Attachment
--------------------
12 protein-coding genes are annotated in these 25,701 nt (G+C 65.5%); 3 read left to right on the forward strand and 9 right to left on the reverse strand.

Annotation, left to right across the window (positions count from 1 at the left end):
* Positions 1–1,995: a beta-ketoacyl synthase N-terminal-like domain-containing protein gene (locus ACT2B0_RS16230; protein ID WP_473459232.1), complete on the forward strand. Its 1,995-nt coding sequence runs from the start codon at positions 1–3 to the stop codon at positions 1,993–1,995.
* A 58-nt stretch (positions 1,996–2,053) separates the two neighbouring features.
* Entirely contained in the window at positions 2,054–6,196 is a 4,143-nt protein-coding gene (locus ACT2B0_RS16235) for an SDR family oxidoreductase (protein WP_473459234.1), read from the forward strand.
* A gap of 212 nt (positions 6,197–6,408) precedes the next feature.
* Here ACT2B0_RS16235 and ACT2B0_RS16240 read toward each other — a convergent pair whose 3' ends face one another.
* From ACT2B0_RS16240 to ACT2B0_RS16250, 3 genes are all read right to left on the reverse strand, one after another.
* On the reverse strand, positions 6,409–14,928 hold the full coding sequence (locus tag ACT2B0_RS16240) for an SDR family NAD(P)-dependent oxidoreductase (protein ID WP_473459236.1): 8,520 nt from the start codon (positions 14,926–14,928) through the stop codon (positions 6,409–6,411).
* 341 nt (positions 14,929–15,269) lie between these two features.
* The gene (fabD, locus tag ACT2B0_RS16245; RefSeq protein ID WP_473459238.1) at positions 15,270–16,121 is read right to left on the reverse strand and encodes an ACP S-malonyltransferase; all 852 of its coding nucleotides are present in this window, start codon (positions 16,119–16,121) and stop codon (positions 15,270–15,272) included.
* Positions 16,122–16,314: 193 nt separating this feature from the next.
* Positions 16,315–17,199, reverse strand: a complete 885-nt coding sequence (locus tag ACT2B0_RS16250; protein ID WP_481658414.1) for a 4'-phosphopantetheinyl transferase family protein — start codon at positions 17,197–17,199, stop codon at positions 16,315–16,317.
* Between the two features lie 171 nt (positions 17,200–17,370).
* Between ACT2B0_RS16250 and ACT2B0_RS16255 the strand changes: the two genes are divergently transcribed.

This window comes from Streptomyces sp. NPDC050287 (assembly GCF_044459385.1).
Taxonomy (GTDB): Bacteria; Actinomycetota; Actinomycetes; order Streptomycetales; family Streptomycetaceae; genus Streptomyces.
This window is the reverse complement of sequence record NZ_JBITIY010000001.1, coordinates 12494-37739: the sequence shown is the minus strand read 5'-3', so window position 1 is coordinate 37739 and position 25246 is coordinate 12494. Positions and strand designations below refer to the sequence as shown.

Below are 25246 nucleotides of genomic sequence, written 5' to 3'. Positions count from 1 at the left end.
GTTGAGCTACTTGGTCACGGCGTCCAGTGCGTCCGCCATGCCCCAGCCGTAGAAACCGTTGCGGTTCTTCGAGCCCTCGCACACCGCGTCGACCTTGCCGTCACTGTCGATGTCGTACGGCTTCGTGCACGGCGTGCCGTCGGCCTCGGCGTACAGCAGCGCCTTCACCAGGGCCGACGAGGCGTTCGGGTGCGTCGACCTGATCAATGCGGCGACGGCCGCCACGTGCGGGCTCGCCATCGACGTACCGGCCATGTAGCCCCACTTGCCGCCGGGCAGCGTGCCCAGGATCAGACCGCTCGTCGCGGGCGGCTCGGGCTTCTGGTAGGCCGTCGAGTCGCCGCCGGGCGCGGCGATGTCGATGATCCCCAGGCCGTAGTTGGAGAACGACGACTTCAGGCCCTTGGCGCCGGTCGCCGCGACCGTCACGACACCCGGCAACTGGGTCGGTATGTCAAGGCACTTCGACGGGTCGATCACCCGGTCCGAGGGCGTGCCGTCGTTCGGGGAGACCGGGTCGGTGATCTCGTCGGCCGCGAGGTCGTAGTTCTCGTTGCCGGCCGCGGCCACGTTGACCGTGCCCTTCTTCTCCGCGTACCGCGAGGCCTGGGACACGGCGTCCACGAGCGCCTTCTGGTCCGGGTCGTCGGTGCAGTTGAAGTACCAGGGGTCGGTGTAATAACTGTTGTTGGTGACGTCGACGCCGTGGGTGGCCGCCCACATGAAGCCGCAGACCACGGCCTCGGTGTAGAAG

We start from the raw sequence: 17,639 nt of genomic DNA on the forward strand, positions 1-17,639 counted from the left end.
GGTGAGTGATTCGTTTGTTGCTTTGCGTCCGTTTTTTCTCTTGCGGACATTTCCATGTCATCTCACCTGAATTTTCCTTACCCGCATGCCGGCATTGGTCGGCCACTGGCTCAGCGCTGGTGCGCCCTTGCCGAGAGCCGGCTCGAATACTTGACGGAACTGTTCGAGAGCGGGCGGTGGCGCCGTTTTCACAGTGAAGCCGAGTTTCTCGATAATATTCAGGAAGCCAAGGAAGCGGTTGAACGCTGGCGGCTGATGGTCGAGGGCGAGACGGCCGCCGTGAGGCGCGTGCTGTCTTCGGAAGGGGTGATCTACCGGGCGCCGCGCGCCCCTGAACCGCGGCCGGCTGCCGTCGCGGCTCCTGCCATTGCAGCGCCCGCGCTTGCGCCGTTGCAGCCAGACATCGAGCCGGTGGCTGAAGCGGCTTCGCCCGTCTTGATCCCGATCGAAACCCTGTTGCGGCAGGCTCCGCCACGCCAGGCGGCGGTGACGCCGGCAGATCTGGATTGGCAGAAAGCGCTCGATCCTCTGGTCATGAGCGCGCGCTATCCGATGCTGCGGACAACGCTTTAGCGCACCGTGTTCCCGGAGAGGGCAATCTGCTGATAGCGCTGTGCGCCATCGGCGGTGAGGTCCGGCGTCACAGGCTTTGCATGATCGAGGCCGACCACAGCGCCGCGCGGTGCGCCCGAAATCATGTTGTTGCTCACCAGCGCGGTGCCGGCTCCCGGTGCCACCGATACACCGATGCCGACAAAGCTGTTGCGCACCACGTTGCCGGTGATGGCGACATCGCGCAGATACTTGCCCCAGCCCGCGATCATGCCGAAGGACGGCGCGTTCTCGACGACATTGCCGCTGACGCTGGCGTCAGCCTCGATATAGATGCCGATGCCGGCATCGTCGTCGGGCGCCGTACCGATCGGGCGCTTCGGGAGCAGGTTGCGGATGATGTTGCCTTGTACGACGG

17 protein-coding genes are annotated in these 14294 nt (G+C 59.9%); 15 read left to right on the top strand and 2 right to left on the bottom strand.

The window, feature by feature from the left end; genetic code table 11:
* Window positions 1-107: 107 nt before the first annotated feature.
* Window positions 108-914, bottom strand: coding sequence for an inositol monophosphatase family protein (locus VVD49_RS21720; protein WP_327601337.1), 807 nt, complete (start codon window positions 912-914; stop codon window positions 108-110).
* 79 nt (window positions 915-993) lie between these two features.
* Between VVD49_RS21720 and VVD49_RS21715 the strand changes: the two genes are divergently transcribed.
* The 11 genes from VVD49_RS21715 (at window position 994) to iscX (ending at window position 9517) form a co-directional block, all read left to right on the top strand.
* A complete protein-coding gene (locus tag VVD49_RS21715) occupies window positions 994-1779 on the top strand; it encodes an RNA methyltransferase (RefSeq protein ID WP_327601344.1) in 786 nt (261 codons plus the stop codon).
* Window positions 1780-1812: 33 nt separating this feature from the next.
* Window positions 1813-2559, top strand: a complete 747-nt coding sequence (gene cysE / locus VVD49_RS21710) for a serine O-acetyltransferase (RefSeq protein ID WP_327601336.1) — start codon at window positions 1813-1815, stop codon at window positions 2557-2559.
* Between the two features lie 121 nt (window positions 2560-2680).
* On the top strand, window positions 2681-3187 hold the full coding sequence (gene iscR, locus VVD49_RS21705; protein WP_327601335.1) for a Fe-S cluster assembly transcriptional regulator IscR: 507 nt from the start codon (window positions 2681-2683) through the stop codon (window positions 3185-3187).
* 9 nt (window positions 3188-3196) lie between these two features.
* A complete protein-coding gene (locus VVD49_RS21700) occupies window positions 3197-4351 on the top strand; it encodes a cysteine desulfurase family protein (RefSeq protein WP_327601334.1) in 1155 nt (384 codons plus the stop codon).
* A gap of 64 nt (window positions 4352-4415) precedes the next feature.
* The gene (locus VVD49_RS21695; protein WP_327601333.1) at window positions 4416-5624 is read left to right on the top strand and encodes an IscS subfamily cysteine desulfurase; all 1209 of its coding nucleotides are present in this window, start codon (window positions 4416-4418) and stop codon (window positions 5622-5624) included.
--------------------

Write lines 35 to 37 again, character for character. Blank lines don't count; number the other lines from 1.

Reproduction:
* 9 nt (window positions 3188-3196) lie between these two features.
* A complete protein-coding gene (locus VVD49_RS21700) occupies window positions 3197-4351 on the top strand; it encodes a cysteine desulfurase family protein (RefSeq protein WP_327601334.1) in 1155 nt (384 codons plus the stop codon).
* A gap of 64 nt (window positions 4352-4415) precedes the next feature.